The Story of X

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Adolf Hitler, May 7, 1945

MAY 7, 1945

APRIL 21, 2003

JUNE 19, 2006

For the fourth time in our history, we've put a red X over a face on our cover. The first time marked the death of Adolf Hitler in 1945. In 2003 we revived the X for Saddam Hussein on the occasion of the U.S.-led coalition's takeover of Baghdad. Three years later, we put it on the face of Abu Mousab al-Zarqawi, the scourge of Iraq. Now we use it to signal the death of the world's most-infamous terrorist, Osama bin Laden.

Bin Laden's death is the bookend to an extraordinary decade that began with the 9/11 attacks. He lived in our imagination, in our fears and, as it turns out, in a quiet suburb of Islamabad. His death comes at a time when his influence was at a low ebb. In all the conflicts and victories of this riotous Arab Spring, no one has been chanting his name or carrying his image. But in a curious way, his death brings him back front and center, if only for a moment. It is the end of an era in some ways, but not the end of our struggle against terrorism.

This special issue is rich with stories and images that explore the historic events of the past few days and reckon with what they presage for the future. David Von Drehle tells the tale of the patient hunt and risky choices that ended in a stunning military success. Joe Klein sees the decision to send in the Navy Seals as emblematic of President Obama's distinctive style as Commander in Chief. Fareed Zakaria, who famously asked, "Why do they hate us?" after 9/11, is optimistic that al-Qaeda is no longer an existential threat. Peter Bergen, who met bin Laden in Afghanistan in 1997, argues that the 9/11 attacks were the beginning of the end for the terrorist. Nancy Gibbs, who wrote the cover story for our 9/11 issue, examines our complicated reactions to bin Laden's death. Former New York City mayor Rudy Giuliani speaks of the powerful emotions still raised by 9/11. Aryn Baker, our Pakistan and Afghanistan bureau chief, looks at the tricky road ahead for Pakistan. Massimo Calabresi scores the first interview with CIA Director Leon Panetta following bin Laden's death and explains how the agency has changed since its low point a decade ago.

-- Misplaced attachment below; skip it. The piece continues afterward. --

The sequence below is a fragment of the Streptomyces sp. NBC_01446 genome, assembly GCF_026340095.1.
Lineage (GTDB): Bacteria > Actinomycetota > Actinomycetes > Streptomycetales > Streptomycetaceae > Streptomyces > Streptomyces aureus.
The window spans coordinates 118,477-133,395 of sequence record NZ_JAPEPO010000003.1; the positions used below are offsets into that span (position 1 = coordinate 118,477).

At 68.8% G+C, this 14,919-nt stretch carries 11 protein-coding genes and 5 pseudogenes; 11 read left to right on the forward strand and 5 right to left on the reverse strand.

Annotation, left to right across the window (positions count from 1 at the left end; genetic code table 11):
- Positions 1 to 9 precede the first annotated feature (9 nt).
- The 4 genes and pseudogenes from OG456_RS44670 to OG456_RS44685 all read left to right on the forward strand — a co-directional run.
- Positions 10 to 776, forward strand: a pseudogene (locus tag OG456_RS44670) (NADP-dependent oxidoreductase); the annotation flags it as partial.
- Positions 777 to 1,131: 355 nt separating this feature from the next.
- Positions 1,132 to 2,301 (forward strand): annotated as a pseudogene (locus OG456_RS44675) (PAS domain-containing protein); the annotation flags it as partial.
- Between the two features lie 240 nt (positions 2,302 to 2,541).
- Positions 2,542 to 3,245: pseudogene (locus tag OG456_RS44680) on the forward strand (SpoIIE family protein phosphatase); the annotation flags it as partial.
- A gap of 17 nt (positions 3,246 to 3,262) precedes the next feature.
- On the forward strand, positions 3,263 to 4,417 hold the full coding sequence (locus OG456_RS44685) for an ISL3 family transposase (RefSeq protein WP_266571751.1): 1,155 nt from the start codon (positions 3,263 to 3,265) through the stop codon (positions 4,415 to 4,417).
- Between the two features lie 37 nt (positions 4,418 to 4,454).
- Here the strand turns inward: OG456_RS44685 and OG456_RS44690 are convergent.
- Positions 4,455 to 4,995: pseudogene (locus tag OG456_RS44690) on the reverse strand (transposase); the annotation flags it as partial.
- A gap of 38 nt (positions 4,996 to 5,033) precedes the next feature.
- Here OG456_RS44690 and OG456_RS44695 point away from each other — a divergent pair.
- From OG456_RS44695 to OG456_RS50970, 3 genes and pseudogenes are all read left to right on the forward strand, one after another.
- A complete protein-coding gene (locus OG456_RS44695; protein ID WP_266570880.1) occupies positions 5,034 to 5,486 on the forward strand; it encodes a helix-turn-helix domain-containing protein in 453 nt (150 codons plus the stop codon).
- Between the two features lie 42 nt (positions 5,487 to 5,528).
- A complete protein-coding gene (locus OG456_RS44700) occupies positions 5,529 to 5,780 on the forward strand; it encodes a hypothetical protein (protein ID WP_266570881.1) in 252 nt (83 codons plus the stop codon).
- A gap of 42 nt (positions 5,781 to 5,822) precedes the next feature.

But perhaps the most poignant words in this issue come from three of the children who were reading The Pet Goat with President George W. Bush in their second-grade classroom when Bush learned that the U.S. had been attacked. These kids, now high school juniors, had a front-row seat to history. Our news director Howard Chua-Eoan asked Miami bureau chief Tim Padgett to track them down. Lazaro Dubrocq, 17, remembers seeing the President's horrified expression and recalls how his heart started racing. That day in the classroom had a lasting impact, Dubrocq says: it "motivated me to get a better handle on the world and to want to help improve the world." That goes on, even with bin Laden gone.

Richard Stengel, MANAGING EDITOR

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